Mandy Ayriss has a message for everyone: ‘You can be happy.’
“I want people to realise that happiness is so easy and it is in your grasp,” says the bubbly blonde, from Gosberton.
However, there is a rider. Mandy says happiness is only achievable if you change the way you think.
She should know. Abused as a child, Mandy understandably grew up with a negative attitude to life and became depressed. As well as once having an eating disorder and attempting suicide, she has been diagnosed with ME and fibromyalgia.
She calls it “a bleak life” and it’s easy to sympathise when she tells you she once felt “so much bitterness, hate and unhappiness”.
However, the former exams officer at Boston College describes her personality these days as “happy and vibrant” and she is clearly incredibly enthusiastic about the path she has chosen to follow.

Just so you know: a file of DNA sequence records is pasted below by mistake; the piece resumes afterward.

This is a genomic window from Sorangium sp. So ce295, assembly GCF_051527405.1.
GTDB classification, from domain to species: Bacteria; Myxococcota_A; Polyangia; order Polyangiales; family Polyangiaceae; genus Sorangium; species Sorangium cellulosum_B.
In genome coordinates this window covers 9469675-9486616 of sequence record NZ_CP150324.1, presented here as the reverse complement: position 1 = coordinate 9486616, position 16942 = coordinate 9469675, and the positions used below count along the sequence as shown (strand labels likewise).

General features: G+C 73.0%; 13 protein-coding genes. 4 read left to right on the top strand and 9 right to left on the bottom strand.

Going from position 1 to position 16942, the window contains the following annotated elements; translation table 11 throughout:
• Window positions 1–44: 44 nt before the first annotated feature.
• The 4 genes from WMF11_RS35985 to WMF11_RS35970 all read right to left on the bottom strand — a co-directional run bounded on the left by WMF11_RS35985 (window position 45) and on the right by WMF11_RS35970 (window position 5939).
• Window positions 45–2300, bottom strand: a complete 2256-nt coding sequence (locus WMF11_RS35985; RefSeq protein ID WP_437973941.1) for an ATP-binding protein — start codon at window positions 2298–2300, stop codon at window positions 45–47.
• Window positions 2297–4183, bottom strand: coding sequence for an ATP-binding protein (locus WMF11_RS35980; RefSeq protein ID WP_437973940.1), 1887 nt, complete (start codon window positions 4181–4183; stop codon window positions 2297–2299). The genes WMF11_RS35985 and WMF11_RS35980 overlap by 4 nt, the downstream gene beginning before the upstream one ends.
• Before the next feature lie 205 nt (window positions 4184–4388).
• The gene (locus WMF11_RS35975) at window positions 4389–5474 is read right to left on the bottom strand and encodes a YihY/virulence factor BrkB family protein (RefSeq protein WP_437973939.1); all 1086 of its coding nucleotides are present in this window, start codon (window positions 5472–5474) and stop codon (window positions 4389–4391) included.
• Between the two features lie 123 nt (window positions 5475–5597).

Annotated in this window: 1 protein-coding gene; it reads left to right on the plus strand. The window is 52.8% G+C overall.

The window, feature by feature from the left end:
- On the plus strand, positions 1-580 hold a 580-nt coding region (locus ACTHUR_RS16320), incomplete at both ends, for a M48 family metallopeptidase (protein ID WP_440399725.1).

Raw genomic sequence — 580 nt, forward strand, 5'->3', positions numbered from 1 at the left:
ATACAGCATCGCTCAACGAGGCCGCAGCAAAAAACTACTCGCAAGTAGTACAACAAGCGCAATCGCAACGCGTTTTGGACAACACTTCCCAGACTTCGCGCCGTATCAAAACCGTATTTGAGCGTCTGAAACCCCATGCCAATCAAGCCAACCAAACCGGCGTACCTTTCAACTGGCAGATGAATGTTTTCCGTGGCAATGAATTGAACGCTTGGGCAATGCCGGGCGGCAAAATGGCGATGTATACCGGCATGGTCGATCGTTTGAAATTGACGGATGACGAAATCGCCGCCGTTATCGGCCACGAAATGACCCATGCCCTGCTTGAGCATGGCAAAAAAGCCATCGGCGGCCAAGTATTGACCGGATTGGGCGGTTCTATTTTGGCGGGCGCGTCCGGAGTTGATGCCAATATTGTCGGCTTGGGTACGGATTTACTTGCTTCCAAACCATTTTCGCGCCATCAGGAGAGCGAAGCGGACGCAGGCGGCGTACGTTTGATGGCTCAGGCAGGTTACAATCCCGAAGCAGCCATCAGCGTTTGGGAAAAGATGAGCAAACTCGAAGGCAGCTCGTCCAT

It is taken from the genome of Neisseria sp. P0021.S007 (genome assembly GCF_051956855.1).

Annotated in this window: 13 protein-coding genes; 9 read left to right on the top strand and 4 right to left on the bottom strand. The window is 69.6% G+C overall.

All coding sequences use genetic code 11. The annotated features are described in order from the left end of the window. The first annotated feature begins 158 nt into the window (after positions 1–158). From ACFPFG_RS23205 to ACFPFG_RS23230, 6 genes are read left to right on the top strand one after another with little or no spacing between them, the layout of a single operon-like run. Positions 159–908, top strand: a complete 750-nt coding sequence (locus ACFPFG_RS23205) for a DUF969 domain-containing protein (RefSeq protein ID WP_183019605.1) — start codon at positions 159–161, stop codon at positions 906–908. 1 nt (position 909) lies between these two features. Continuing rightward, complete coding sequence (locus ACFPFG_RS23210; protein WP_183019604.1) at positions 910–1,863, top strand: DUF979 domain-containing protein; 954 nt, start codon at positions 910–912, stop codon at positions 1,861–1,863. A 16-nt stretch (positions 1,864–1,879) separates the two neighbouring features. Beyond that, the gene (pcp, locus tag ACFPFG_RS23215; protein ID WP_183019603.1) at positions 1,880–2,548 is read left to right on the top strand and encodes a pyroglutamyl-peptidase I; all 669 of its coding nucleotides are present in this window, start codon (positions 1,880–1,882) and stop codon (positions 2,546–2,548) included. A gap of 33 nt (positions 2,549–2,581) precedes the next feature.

Mandy wants to share some of the skills that have helped her improve her life with other people.
She has started Spalding Positive Living Group which meets at 7pm on Monday evenings during term-time only at the Pennygate Foundation in Spalding.
The speaker at the first meeting was happiness and empowerment coach – and Secret Millionaire – Sue Stone.
It was reading one of Sue’s books that started Mandy on what she calls “this journey of healing myself”.
Mandy realised that her negative thoughts were self-fulfilling, and were even leading to the ill health she was experiencing.
She says: “You don’t understand how powerful your thoughts are.”
What Mandy read in Sue’s book made her realise that the only person who could improve her life was... herself.
She says: “Being negative was my normal stance so for me changing my thoughts required a big shift. Sometimes it is so much easier to stick with what you know, even if it’s not good.”
Mandy has gone on to qualify as a Sue Stone coach and is continuing her studies so that one day she can specialise in helping people with chronic illness or who need to let go of past traumas.